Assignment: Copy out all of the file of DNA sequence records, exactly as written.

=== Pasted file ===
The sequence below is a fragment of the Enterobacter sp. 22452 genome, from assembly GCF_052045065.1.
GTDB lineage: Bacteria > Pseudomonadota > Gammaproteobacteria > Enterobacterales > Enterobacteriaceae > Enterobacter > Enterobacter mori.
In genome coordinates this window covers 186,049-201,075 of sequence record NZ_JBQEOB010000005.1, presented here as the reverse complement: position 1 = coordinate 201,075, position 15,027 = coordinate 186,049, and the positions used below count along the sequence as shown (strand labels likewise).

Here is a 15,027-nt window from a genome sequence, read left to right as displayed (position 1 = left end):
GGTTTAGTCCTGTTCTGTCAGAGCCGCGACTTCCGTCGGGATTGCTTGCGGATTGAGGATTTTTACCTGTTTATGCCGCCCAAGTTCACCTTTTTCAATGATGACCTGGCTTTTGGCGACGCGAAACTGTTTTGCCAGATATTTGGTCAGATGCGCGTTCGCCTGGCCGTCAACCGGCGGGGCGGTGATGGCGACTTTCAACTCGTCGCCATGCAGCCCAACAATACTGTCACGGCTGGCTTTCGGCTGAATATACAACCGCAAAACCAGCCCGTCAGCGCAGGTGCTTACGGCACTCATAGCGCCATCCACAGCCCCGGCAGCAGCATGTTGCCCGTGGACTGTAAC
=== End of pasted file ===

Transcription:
The sequence below is a fragment of the Enterobacter sp. 22452 genome, from assembly GCF_052045065.1.
GTDB lineage: Bacteria > Pseudomonadota > Gammaproteobacteria > Enterobacterales > Enterobacteriaceae > Enterobacter > Enterobacter mori.
In genome coordinates this window covers 186,049-201,075 of sequence record NZ_JBQEOB010000005.1, presented here as the reverse complement: position 1 = coordinate 201,075, position 15,027 = coordinate 186,049, and the positions used below count along the sequence as shown (strand labels likewise).

Here is a 15,027-nt window from a genome sequence, read left to right as displayed (position 1 = left end):
GGTTTAGTCCTGTTCTGTCAGAGCCGCGACTTCCGTCGGGATTGCTTGCGGATTGAGGATTTTTACCTGTTTATGCCGCCCAAGTTCACCTTTTTCAATGATGACCTGGCTTTTGGCGACGCGAAACTGTTTTGCCAGATATTTGGTCAGATGCGCGTTCGCCTGGCCGTCAACCGGCGGGGCGGTGATGGCGACTTTCAACTCGTCGCCATGCAGCCCAACAATACTGTCACGGCTGGCTTTCGGCTGAATATACAACCGCAAAACCAGCCCGTCAGCGCAGGTGCTTACGGCACTCATAGCGCCATCCACAGCCCCGGCAGCAGCATGTTGCCCGTGGACTGTAAC